I’ve seen this 1954 1900 SS Superleggera before, but when a car looks like this, it hardly matters how many times you’ve seen it before!
A Giulia 1600 Berlina and a Spider from the mid 1960s.
The 105-series GTV cars remain very popular, and deservedly so, too. One of the prettiest coupes of the 1960s, without question.
There were a few of the long-running Spider cars, showing the different styling variants that appeared in the 4 generations of this model.
A rare survivor of the 1977 – 86 Giulietta range, this was a late car, by which time the rather individual and clean styling had been “improved” with some dubious plastic
Several 145s were on show. These cars are now getting quite rare on UK roads, but then it occurred to me that  even the youngest will be nearly 10 years old now.
Also now a rare sight is the 155 and there was this 2.0 Twin Spark car to remind us of how the once much derided Tipo-based car was transformed by some serious re-engineering and the image improved by the subsequent BTCC win in 1994.
There were several of the 1995 – 2005 GTV/Spider cars on show. I love seeing these, as they remind me of the GTV I ran for 18 months from 1999.
A couple of 147 GTAs
From the current range, there were a few Brera and Spider cars  
Three of the now well-regarded SZ and RZ cars were on show.
These cars seemed to be rather more scattered around the event this time.

There was a good turn out of Fiat Coupes, but most of them seem to have been subjected to body kits and other additions of questionable taste.

Much rarer was this, a third generation 131 Mirafiori. This 1982 1400cc car had done just 30,000 miles, and although not quite perfect inside, I doubt there is a better example left in the UK.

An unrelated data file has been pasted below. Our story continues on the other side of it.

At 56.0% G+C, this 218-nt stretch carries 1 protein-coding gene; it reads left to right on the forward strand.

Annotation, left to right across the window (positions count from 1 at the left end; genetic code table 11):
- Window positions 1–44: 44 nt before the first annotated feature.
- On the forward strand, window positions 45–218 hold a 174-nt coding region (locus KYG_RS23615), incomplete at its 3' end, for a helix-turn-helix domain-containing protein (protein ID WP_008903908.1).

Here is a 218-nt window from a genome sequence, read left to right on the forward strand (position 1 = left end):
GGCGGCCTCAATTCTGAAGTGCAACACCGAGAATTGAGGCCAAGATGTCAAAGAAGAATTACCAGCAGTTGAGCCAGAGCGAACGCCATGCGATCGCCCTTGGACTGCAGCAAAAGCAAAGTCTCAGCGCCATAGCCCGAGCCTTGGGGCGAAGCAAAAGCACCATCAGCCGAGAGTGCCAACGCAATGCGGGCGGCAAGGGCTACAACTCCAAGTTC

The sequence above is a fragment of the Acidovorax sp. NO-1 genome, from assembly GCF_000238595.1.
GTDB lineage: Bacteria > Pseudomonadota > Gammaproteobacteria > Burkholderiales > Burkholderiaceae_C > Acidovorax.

I saw somewhere recently that there are only about 6 examples of the once popular 128 3P left in  the UK, so it was great to see one here.
Several of the first generation Panda were here this time.
There were several examples of the “Nuova 500”, including a rare example of the Giardiniera estate car.
No surprise that the new 500 was much in evidence. There were also a few other recent models, including a couple of Barchettas and a second generation Punto  
There were 3 Dinos: one coupe and 2 spiders. I still love these cars.
A number of different Ferraris, as you would expect, and almost all of them painted in red. One was in bright yellow, though, and very striking it was, too:

Rarest Lamborghinis were the 2 Islero cars.

The other display cars were much more recent, with 2 different Gallardo cars
A long line of 3200/4200 Coupe and Spider cars made for an impressive sight.

There were a few examples of the long running Biturbo-based cars, including the rare 4 door 425, as well as some late Ghibli cars
Oldest Maserati on show was this Merak.
ITALIAN – Sort of!
There were a few cars which were included in the display by virtue of their connection with an Italian styling house. 2 of them were the Zagato-styled Bristol 412, which seems to have eluded my camera. This very rare Jowett Jupiter Touring is also a car I had not seen before. Just splendid.

And finally……….. one of the rarest cars of the lot:

Unquestionably one of the rarest cars there, was this. One of just 17 cars ever produced. The car seemed surprisingly well known, though there were a lot of people who relied on the badge to tell them what it was.

An excellent event, especially considering that it was free of charge and on my door-step.

2009-11-29 04:29:10